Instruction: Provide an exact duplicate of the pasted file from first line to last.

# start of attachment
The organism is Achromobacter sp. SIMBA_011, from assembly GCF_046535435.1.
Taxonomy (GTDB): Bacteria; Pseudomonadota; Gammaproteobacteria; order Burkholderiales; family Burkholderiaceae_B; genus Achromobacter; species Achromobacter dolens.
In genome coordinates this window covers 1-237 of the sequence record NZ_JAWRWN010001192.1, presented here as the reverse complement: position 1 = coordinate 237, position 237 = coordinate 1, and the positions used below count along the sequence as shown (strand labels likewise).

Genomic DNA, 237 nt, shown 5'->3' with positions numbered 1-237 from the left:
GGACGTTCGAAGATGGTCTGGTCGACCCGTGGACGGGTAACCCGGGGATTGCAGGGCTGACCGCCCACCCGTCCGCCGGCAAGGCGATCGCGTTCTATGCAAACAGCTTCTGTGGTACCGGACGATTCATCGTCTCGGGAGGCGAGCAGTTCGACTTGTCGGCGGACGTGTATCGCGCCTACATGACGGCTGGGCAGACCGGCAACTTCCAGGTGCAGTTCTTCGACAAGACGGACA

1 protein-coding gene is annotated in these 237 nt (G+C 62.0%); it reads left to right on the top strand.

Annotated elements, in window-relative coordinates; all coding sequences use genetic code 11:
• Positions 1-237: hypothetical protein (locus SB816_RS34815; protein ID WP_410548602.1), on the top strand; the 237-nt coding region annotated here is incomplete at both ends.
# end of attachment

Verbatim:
The organism is Achromobacter sp. SIMBA_011, from assembly GCF_046535435.1.
Taxonomy (GTDB): Bacteria; Pseudomonadota; Gammaproteobacteria; order Burkholderiales; family Burkholderiaceae_B; genus Achromobacter; species Achromobacter dolens.
In genome coordinates this window covers 1-237 of the sequence record NZ_JAWRWN010001192.1, presented here as the reverse complement: position 1 = coordinate 237, position 237 = coordinate 1, and the positions used below count along the sequence as shown (strand labels likewise).

Genomic DNA, 237 nt, shown 5'->3' with positions numbered 1-237 from the left:
GGACGTTCGAAGATGGTCTGGTCGACCCGTGGACGGGTAACCCGGGGATTGCAGGGCTGACCGCCCACCCGTCCGCCGGCAAGGCGATCGCGTTCTATGCAAACAGCTTCTGTGGTACCGGACGATTCATCGTCTCGGGAGGCGAGCAGTTCGACTTGTCGGCGGACGTGTATCGCGCCTACATGACGGCTGGGCAGACCGGCAACTTCCAGGTGCAGTTCTTCGACAAGACGGACA

1 protein-coding gene is annotated in these 237 nt (G+C 62.0%); it reads left to right on the top strand.

Annotated elements, in window-relative coordinates; all coding sequences use genetic code 11:
• Positions 1-237: hypothetical protein (locus SB816_RS34815; protein ID WP_410548602.1), on the top strand; the 237-nt coding region annotated here is incomplete at both ends.